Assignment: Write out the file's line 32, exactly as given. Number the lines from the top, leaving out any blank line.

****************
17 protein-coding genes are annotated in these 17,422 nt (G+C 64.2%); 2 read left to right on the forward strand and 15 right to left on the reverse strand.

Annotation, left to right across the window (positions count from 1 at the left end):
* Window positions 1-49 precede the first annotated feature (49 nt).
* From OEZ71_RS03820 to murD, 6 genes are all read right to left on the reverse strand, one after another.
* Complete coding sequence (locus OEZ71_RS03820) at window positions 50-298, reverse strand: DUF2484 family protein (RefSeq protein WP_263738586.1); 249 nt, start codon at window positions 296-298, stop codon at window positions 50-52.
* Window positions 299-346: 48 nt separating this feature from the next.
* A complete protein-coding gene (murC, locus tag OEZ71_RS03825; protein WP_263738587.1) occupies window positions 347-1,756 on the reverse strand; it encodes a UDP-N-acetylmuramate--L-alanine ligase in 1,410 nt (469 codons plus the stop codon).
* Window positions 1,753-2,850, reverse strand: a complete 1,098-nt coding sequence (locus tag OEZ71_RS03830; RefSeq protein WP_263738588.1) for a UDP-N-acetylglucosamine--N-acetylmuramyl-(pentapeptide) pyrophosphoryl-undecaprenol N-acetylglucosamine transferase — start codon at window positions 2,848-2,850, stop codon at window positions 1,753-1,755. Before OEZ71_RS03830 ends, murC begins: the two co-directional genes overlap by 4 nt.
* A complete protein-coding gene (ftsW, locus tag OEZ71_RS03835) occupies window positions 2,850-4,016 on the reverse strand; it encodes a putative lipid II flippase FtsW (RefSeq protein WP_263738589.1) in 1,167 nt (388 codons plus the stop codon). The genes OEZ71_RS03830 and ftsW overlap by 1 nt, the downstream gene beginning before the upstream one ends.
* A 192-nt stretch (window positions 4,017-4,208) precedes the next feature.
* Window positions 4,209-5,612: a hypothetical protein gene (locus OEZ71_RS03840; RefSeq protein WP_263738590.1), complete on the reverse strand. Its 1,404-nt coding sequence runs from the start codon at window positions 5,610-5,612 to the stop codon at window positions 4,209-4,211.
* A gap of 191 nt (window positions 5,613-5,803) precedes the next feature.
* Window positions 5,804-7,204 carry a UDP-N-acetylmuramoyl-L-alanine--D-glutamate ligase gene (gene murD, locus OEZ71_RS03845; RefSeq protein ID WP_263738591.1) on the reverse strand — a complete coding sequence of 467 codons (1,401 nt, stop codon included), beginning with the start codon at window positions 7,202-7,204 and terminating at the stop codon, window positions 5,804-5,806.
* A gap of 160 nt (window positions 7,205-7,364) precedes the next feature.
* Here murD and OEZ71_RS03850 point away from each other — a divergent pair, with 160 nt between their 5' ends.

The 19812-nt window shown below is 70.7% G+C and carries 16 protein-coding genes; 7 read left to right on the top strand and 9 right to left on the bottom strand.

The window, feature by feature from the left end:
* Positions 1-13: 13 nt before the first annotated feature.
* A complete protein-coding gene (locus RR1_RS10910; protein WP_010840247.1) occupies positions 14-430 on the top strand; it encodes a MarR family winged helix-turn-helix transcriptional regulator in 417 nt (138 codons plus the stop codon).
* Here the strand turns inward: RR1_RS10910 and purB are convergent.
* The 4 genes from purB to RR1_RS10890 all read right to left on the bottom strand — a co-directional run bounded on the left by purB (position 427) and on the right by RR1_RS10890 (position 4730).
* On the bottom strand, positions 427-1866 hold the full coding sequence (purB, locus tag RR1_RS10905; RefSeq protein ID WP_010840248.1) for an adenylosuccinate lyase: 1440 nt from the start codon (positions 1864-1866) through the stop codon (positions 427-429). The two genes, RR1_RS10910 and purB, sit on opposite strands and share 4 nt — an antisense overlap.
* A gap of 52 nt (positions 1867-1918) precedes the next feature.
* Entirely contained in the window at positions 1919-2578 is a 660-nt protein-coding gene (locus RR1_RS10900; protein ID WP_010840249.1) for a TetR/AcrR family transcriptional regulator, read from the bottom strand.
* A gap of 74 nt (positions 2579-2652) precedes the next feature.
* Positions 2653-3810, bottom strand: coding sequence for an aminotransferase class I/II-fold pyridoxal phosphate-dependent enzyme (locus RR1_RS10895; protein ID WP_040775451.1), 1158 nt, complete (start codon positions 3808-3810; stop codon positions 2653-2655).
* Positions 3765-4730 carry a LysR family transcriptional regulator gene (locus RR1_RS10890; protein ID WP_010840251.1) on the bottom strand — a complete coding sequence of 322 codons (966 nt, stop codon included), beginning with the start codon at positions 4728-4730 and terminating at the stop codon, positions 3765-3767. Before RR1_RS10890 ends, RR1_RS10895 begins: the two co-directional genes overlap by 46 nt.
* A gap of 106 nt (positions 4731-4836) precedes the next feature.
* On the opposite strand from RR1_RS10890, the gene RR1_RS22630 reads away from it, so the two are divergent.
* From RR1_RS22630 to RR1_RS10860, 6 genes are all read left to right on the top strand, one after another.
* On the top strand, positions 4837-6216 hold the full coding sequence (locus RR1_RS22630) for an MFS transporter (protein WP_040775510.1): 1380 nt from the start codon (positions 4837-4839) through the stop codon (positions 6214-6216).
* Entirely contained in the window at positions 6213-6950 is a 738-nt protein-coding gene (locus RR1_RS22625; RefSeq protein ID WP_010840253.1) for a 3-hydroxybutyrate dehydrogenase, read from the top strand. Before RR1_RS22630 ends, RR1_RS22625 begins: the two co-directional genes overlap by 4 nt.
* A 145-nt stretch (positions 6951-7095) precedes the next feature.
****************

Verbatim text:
* Entirely contained in the window at positions 6213-6950 is a 738-nt protein-coding gene (locus RR1_RS22625; RefSeq protein ID WP_010840253.1) for a 3-hydroxybutyrate dehydrogenase, read from the top strand. Before RR1_RS22630 ends, RR1_RS22625 begins: the two co-directional genes overlap by 4 nt.